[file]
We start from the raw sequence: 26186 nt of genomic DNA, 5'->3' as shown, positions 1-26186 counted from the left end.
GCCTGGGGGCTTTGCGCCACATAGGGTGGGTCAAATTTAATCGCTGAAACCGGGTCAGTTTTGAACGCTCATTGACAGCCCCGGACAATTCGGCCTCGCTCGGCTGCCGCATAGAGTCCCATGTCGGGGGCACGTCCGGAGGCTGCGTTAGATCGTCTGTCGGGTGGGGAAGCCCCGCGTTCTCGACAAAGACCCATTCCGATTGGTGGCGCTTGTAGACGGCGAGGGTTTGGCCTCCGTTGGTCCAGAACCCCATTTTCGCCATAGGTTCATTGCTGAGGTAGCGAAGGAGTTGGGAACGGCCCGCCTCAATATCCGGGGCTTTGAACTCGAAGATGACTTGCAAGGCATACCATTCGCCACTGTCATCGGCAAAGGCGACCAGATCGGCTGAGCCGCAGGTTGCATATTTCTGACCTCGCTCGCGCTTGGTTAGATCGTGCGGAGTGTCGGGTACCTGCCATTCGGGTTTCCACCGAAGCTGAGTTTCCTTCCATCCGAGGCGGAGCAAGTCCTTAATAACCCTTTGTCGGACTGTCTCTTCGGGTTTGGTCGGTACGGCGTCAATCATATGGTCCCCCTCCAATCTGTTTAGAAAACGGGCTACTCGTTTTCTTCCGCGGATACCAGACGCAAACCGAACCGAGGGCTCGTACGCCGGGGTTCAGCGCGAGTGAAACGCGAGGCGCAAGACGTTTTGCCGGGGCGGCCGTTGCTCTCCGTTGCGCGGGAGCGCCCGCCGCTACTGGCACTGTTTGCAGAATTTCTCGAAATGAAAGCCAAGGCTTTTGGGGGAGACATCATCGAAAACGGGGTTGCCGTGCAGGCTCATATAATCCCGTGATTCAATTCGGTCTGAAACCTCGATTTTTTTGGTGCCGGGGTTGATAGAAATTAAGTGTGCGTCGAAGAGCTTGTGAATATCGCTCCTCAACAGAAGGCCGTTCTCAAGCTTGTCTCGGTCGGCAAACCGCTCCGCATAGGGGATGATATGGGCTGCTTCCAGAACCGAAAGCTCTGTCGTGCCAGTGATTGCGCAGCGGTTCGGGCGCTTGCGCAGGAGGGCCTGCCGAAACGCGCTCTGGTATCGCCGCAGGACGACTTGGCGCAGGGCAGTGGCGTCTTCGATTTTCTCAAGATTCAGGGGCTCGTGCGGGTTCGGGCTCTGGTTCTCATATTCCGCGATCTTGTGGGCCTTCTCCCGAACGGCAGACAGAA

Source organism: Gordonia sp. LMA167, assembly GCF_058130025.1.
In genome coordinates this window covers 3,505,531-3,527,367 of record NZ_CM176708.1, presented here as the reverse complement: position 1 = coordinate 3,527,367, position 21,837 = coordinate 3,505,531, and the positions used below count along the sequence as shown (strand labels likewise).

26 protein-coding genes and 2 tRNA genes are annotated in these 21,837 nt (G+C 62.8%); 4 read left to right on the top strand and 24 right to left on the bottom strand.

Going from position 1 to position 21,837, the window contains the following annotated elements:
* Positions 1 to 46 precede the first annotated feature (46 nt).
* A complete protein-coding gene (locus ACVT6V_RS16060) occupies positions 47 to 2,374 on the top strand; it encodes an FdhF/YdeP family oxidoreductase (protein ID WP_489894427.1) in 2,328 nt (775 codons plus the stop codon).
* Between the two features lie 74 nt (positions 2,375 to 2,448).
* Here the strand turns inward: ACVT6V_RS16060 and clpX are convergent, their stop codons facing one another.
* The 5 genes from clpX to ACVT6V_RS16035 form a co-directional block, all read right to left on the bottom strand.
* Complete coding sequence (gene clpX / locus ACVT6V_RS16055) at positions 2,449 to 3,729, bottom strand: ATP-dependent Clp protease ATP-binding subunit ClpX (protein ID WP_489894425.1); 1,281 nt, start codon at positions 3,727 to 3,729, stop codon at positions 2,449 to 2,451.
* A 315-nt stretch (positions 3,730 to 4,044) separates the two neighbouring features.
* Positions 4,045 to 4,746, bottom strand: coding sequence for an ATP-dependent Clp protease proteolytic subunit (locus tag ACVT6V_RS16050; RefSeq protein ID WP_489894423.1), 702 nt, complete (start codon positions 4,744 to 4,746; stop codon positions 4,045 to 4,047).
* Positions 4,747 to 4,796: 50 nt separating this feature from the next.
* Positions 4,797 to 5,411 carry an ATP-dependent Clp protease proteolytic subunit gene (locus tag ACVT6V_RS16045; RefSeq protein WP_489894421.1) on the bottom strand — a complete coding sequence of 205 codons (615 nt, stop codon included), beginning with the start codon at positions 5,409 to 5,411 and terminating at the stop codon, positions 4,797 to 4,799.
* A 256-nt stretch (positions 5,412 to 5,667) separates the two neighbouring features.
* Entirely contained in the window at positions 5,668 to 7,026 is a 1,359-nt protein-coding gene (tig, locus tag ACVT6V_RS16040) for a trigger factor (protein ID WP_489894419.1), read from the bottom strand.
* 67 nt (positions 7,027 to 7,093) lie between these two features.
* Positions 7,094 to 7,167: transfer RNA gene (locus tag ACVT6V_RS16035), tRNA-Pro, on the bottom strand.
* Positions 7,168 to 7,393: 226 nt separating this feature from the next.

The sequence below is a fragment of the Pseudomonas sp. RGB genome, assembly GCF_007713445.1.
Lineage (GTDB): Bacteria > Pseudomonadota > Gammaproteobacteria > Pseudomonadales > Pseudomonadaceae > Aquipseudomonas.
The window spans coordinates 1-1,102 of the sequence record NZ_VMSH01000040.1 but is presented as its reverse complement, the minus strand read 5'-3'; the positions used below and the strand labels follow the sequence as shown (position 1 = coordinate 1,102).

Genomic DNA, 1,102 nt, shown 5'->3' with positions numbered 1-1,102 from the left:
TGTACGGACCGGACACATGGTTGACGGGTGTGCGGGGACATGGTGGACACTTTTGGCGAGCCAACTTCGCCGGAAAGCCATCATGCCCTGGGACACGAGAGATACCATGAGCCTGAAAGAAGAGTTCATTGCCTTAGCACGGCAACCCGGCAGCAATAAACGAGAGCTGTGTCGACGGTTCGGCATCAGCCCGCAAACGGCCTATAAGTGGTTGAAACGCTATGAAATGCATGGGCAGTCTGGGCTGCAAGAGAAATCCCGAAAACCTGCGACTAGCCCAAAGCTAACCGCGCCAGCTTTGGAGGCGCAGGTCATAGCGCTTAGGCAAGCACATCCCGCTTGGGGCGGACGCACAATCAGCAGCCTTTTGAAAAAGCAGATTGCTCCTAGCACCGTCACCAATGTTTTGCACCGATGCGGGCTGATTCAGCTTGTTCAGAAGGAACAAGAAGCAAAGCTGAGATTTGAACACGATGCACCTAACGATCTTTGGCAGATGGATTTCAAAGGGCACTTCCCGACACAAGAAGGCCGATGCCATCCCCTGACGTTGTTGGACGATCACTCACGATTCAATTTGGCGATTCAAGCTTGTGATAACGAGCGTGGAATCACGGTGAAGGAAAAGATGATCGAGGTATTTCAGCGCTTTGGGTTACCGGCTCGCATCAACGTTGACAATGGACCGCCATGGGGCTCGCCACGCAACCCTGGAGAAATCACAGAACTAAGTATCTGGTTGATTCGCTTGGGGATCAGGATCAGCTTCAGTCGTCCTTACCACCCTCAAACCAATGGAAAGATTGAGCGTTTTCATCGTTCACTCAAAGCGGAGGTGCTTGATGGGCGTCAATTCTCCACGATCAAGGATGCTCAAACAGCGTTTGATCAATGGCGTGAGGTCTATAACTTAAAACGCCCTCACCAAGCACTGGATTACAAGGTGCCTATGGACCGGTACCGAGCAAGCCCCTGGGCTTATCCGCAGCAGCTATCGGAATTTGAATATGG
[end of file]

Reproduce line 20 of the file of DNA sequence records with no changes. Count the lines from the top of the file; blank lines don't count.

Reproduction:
* Positions 7,094 to 7,167: transfer RNA gene (locus tag ACVT6V_RS16035), tRNA-Pro, on the bottom strand.